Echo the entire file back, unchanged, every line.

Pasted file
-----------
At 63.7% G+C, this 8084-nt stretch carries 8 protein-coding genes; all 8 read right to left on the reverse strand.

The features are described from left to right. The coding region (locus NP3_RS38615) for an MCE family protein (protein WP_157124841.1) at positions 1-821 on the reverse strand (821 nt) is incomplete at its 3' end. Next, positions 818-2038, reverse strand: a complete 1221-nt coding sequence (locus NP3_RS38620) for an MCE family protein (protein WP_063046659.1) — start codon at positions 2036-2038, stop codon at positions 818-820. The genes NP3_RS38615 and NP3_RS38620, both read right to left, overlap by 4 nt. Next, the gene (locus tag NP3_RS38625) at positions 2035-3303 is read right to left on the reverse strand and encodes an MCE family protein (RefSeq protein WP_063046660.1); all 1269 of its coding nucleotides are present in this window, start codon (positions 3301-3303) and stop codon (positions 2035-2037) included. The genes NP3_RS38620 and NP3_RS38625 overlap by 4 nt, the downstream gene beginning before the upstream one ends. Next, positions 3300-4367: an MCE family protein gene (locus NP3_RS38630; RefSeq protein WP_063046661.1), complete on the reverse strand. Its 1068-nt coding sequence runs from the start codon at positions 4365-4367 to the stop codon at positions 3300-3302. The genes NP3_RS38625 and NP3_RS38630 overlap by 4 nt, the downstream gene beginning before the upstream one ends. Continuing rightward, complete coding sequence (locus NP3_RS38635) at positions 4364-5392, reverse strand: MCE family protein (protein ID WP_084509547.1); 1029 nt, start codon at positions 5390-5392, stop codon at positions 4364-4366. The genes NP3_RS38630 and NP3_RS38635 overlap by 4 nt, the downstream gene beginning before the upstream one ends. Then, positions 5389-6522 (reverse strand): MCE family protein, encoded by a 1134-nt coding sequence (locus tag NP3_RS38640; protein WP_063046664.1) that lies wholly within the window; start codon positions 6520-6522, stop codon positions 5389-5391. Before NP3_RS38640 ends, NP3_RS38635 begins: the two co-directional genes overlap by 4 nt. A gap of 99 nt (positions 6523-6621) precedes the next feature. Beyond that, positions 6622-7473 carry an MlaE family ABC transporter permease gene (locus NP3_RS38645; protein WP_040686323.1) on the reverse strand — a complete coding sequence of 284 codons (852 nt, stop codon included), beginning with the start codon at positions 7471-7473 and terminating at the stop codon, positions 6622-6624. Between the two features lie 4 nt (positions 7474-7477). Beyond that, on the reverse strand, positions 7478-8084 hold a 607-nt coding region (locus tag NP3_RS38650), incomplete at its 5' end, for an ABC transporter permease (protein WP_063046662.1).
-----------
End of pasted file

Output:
At 63.7% G+C, this 8084-nt stretch carries 8 protein-coding genes; all 8 read right to left on the reverse strand.

The features are described from left to right. The coding region (locus NP3_RS38615) for an MCE family protein (protein WP_157124841.1) at positions 1-821 on the reverse strand (821 nt) is incomplete at its 3' end. Next, positions 818-2038, reverse strand: a complete 1221-nt coding sequence (locus NP3_RS38620) for an MCE family protein (protein WP_063046659.1) — start codon at positions 2036-2038, stop codon at positions 818-820. The genes NP3_RS38615 and NP3_RS38620, both read right to left, overlap by 4 nt. Next, the gene (locus tag NP3_RS38625) at positions 2035-3303 is read right to left on the reverse strand and encodes an MCE family protein (RefSeq protein WP_063046660.1); all 1269 of its coding nucleotides are present in this window, start codon (positions 3301-3303) and stop codon (positions 2035-2037) included. The genes NP3_RS38620 and NP3_RS38625 overlap by 4 nt, the downstream gene beginning before the upstream one ends. Next, positions 3300-4367: an MCE family protein gene (locus NP3_RS38630; RefSeq protein WP_063046661.1), complete on the reverse strand. Its 1068-nt coding sequence runs from the start codon at positions 4365-4367 to the stop codon at positions 3300-3302. The genes NP3_RS38625 and NP3_RS38630 overlap by 4 nt, the downstream gene beginning before the upstream one ends. Continuing rightward, complete coding sequence (locus NP3_RS38635) at positions 4364-5392, reverse strand: MCE family protein (protein ID WP_084509547.1); 1029 nt, start codon at positions 5390-5392, stop codon at positions 4364-4366. The genes NP3_RS38630 and NP3_RS38635 overlap by 4 nt, the downstream gene beginning before the upstream one ends. Then, positions 5389-6522 (reverse strand): MCE family protein, encoded by a 1134-nt coding sequence (locus tag NP3_RS38640; protein WP_063046664.1) that lies wholly within the window; start codon positions 6520-6522, stop codon positions 5389-5391. Before NP3_RS38640 ends, NP3_RS38635 begins: the two co-directional genes overlap by 4 nt. A gap of 99 nt (positions 6523-6621) precedes the next feature. Beyond that, positions 6622-7473 carry an MlaE family ABC transporter permease gene (locus NP3_RS38645; protein WP_040686323.1) on the reverse strand — a complete coding sequence of 284 codons (852 nt, stop codon included), beginning with the start codon at positions 7471-7473 and terminating at the stop codon, positions 6622-6624. Between the two features lie 4 nt (positions 7474-7477). Beyond that, on the reverse strand, positions 7478-8084 hold a 607-nt coding region (locus tag NP3_RS38650), incomplete at its 5' end, for an ABC transporter permease (protein WP_063046662.1).